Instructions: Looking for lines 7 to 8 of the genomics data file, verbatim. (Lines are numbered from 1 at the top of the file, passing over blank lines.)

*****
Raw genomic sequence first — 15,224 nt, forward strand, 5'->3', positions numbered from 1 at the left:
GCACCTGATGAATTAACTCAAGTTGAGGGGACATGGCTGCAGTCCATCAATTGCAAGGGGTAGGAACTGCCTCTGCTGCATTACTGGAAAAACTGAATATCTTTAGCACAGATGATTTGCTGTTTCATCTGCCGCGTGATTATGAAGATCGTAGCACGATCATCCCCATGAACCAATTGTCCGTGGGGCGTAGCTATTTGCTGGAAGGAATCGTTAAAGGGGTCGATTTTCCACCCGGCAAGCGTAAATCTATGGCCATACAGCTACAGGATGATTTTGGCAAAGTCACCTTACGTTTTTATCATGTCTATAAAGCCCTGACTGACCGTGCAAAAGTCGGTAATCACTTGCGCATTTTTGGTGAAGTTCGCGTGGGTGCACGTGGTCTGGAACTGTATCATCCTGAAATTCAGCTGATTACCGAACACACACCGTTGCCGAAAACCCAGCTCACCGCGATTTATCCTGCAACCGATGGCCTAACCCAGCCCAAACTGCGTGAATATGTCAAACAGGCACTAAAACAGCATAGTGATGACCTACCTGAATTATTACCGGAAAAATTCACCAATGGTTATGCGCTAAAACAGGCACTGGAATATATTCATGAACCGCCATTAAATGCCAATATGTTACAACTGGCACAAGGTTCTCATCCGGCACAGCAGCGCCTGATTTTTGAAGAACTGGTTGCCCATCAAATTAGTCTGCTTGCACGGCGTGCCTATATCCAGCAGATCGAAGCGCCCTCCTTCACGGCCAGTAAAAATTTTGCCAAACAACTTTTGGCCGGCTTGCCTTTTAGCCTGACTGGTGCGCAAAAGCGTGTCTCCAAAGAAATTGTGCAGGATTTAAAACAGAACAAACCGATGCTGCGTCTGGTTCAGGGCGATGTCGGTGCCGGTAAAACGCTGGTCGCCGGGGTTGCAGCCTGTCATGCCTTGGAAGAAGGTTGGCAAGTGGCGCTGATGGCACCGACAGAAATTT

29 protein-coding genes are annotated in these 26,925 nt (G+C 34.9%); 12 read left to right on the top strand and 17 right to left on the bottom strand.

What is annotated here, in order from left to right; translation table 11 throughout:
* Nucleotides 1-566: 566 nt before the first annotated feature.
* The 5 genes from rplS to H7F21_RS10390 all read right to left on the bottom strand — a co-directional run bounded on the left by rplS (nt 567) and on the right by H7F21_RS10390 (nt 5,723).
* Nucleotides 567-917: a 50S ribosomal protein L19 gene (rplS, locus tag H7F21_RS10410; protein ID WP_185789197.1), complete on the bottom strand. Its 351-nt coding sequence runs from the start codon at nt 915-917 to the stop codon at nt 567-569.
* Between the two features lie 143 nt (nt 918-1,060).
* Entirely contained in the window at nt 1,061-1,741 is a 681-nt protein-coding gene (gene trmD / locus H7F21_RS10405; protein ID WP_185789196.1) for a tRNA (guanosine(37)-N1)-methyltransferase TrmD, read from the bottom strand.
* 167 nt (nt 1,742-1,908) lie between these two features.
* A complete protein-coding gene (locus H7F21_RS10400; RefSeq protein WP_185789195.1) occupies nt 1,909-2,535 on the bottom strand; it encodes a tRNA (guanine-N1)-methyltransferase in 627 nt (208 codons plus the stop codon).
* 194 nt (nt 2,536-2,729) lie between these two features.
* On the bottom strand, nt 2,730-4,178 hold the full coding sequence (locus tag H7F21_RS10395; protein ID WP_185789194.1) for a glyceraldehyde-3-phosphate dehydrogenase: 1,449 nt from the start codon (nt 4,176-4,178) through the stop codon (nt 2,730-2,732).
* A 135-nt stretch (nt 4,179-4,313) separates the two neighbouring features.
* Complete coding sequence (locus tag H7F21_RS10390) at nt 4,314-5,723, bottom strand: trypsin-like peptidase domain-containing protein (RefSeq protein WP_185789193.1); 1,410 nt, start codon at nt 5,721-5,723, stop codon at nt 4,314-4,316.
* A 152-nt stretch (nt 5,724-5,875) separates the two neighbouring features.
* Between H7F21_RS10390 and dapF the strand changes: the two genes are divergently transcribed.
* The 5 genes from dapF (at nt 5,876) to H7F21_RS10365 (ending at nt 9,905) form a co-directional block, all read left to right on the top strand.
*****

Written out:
* Nucleotides 567-917: a 50S ribosomal protein L19 gene (rplS, locus tag H7F21_RS10410; protein ID WP_185789197.1), complete on the bottom strand. Its 351-nt coding sequence runs from the start codon at nt 915-917 to the stop codon at nt 567-569.
* Between the two features lie 143 nt (nt 918-1,060).